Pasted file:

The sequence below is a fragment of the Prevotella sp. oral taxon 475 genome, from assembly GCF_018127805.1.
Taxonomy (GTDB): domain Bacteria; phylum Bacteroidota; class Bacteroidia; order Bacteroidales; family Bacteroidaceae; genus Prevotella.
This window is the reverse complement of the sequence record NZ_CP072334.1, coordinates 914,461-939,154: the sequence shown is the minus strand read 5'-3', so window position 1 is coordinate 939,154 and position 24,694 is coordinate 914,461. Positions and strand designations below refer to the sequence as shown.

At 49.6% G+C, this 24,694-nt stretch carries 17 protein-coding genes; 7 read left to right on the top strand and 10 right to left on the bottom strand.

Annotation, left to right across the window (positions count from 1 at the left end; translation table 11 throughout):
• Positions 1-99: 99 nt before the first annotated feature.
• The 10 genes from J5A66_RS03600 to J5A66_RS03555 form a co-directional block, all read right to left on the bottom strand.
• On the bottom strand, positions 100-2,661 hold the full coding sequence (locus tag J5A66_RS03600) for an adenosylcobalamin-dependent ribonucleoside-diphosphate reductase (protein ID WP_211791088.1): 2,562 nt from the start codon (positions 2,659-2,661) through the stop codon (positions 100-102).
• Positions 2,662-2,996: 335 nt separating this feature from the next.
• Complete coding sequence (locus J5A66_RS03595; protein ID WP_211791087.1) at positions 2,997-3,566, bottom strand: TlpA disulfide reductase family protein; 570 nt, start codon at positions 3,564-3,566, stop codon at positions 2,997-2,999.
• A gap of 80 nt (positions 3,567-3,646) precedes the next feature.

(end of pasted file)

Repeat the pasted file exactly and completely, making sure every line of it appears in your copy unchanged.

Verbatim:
The sequence below is a fragment of the Prevotella sp. oral taxon 475 genome, from assembly GCF_018127805.1.
Taxonomy (GTDB): domain Bacteria; phylum Bacteroidota; class Bacteroidia; order Bacteroidales; family Bacteroidaceae; genus Prevotella.
This window is the reverse complement of the sequence record NZ_CP072334.1, coordinates 914,461-939,154: the sequence shown is the minus strand read 5'-3', so window position 1 is coordinate 939,154 and position 24,694 is coordinate 914,461. Positions and strand designations below refer to the sequence as shown.

At 49.6% G+C, this 24,694-nt stretch carries 17 protein-coding genes; 7 read left to right on the top strand and 10 right to left on the bottom strand.

Annotation, left to right across the window (positions count from 1 at the left end; translation table 11 throughout):
• Positions 1-99: 99 nt before the first annotated feature.
• The 10 genes from J5A66_RS03600 to J5A66_RS03555 form a co-directional block, all read right to left on the bottom strand.
• On the bottom strand, positions 100-2,661 hold the full coding sequence (locus tag J5A66_RS03600) for an adenosylcobalamin-dependent ribonucleoside-diphosphate reductase (protein ID WP_211791088.1): 2,562 nt from the start codon (positions 2,659-2,661) through the stop codon (positions 100-102).
• Positions 2,662-2,996: 335 nt separating this feature from the next.
• Complete coding sequence (locus J5A66_RS03595; protein ID WP_211791087.1) at positions 2,997-3,566, bottom strand: TlpA disulfide reductase family protein; 570 nt, start codon at positions 3,564-3,566, stop codon at positions 2,997-2,999.
• A gap of 80 nt (positions 3,567-3,646) precedes the next feature.